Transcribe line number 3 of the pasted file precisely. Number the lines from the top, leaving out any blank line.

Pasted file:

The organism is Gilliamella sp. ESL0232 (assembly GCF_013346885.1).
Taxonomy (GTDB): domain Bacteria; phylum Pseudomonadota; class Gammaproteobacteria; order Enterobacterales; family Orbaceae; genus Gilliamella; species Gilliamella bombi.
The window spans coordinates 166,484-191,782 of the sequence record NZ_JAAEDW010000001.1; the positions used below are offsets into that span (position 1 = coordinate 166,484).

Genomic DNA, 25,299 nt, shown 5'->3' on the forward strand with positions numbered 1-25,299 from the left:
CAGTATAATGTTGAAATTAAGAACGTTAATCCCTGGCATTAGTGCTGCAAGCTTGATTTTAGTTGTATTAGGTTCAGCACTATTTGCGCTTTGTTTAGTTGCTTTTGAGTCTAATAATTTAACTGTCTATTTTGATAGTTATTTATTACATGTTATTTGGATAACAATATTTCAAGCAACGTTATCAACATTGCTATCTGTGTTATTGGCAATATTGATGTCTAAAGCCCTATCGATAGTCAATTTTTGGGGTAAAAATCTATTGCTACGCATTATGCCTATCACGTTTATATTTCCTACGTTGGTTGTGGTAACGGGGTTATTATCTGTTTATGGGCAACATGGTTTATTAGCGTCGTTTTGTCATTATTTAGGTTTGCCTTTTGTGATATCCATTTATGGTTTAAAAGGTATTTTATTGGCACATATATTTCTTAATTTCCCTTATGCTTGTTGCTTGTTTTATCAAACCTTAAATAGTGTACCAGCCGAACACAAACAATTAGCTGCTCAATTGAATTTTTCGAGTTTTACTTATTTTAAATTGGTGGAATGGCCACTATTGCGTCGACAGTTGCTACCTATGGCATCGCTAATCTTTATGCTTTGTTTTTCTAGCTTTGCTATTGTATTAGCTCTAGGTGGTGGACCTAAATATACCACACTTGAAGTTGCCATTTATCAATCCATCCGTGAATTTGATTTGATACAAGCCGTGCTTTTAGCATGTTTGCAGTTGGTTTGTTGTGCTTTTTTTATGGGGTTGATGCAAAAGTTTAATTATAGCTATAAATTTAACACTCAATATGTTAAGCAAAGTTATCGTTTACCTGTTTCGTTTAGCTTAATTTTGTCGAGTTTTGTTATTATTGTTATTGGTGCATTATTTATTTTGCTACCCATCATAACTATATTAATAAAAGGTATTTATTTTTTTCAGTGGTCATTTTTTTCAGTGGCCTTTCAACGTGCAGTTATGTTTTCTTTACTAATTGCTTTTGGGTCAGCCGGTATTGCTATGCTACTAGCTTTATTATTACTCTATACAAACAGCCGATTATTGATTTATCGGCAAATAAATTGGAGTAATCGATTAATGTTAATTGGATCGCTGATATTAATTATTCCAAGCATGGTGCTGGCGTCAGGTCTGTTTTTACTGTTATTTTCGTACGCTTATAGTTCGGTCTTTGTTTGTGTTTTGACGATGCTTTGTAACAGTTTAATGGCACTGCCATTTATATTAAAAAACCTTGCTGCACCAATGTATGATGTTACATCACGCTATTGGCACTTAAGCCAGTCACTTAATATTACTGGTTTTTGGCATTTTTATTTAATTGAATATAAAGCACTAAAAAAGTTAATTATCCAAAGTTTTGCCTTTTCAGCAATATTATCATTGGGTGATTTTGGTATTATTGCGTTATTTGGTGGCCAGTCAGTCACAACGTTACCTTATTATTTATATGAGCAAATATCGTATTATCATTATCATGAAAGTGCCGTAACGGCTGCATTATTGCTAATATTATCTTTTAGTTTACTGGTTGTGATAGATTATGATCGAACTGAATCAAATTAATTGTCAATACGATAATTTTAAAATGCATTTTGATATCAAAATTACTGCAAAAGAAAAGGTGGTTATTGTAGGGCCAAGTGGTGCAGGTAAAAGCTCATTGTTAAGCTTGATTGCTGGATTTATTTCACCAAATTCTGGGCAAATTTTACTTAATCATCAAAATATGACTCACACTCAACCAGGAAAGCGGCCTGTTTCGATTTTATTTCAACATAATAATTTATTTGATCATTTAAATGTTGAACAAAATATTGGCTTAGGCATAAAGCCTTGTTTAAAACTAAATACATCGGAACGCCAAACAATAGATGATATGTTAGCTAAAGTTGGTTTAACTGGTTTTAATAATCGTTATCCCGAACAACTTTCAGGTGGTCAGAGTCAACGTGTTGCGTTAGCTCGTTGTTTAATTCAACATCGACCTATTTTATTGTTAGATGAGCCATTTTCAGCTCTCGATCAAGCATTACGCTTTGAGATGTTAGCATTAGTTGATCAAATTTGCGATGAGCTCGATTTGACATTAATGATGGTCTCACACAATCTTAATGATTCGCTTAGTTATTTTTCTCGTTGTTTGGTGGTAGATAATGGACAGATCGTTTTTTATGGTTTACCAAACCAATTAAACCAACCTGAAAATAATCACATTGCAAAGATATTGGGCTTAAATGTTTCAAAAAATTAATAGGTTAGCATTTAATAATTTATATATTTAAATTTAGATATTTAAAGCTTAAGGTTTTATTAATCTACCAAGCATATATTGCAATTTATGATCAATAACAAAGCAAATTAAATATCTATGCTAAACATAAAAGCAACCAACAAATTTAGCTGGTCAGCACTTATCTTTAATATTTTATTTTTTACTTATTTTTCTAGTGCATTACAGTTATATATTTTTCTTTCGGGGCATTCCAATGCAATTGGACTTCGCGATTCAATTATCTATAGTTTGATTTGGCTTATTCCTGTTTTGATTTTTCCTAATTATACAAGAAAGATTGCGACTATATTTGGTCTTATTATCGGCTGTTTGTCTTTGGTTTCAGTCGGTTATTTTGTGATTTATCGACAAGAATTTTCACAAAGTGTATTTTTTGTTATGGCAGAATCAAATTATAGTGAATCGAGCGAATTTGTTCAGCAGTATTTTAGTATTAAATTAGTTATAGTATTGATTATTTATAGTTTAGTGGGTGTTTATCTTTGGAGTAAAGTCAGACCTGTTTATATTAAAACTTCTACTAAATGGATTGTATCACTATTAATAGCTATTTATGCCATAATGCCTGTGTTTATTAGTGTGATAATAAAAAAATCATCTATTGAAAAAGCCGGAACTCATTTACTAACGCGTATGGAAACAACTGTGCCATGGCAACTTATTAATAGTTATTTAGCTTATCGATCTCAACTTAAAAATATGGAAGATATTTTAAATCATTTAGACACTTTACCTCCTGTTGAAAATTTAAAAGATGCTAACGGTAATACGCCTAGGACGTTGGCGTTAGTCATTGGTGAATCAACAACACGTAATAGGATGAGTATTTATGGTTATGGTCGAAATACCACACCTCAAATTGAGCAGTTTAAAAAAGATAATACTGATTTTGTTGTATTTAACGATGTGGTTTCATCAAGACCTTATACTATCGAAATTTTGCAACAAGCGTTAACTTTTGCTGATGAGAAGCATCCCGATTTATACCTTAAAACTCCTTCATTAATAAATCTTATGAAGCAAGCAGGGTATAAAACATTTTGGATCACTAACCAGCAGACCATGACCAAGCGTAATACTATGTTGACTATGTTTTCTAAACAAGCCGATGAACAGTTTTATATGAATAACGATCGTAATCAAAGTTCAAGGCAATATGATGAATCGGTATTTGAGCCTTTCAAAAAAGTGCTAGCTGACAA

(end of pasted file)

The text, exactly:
The window spans coordinates 166,484-191,782 of the sequence record NZ_JAAEDW010000001.1; the positions used below are offsets into that span (position 1 = coordinate 166,484).